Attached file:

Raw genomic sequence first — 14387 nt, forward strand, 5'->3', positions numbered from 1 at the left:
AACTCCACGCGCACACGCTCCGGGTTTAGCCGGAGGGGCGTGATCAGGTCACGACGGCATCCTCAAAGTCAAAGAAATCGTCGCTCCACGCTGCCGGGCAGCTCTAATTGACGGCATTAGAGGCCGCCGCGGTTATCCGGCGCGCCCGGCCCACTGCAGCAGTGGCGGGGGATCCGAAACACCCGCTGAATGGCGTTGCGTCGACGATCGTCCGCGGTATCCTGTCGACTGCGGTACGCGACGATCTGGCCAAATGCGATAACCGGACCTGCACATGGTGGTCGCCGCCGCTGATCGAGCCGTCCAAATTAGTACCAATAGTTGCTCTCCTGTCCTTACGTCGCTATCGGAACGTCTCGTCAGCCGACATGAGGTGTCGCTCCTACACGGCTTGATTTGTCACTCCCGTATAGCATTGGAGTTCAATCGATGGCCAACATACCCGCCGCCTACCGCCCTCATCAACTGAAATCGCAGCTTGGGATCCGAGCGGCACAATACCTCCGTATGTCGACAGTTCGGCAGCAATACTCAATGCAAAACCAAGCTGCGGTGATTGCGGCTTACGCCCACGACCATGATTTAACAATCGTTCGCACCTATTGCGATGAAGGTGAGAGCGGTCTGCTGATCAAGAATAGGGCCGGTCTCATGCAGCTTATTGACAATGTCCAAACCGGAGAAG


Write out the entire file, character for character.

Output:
Raw genomic sequence first — 14387 nt, forward strand, 5'->3', positions numbered from 1 at the left:
AACTCCACGCGCACACGCTCCGGGTTTAGCCGGAGGGGCGTGATCAGGTCACGACGGCATCCTCAAAGTCAAAGAAATCGTCGCTCCACGCTGCCGGGCAGCTCTAATTGACGGCATTAGAGGCCGCCGCGGTTATCCGGCGCGCCCGGCCCACTGCAGCAGTGGCGGGGGATCCGAAACACCCGCTGAATGGCGTTGCGTCGACGATCGTCCGCGGTATCCTGTCGACTGCGGTACGCGACGATCTGGCCAAATGCGATAACCGGACCTGCACATGGTGGTCGCCGCCGCTGATCGAGCCGTCCAAATTAGTACCAATAGTTGCTCTCCTGTCCTTACGTCGCTATCGGAACGTCTCGTCAGCCGACATGAGGTGTCGCTCCTACACGGCTTGATTTGTCACTCCCGTATAGCATTGGAGTTCAATCGATGGCCAACATACCCGCCGCCTACCGCCCTCATCAACTGAAATCGCAGCTTGGGATCCGAGCGGCACAATACCTCCGTATGTCGACAGTTCGGCAGCAATACTCAATGCAAAACCAAGCTGCGGTGATTGCGGCTTACGCCCACGACCATGATTTAACAATCGTTCGCACCTATTGCGATGAAGGTGAGAGCGGTCTGCTGATCAAGAATAGGGCCGGTCTCATGCAGCTTATTGACAATGTCCAAACCGGAGAAG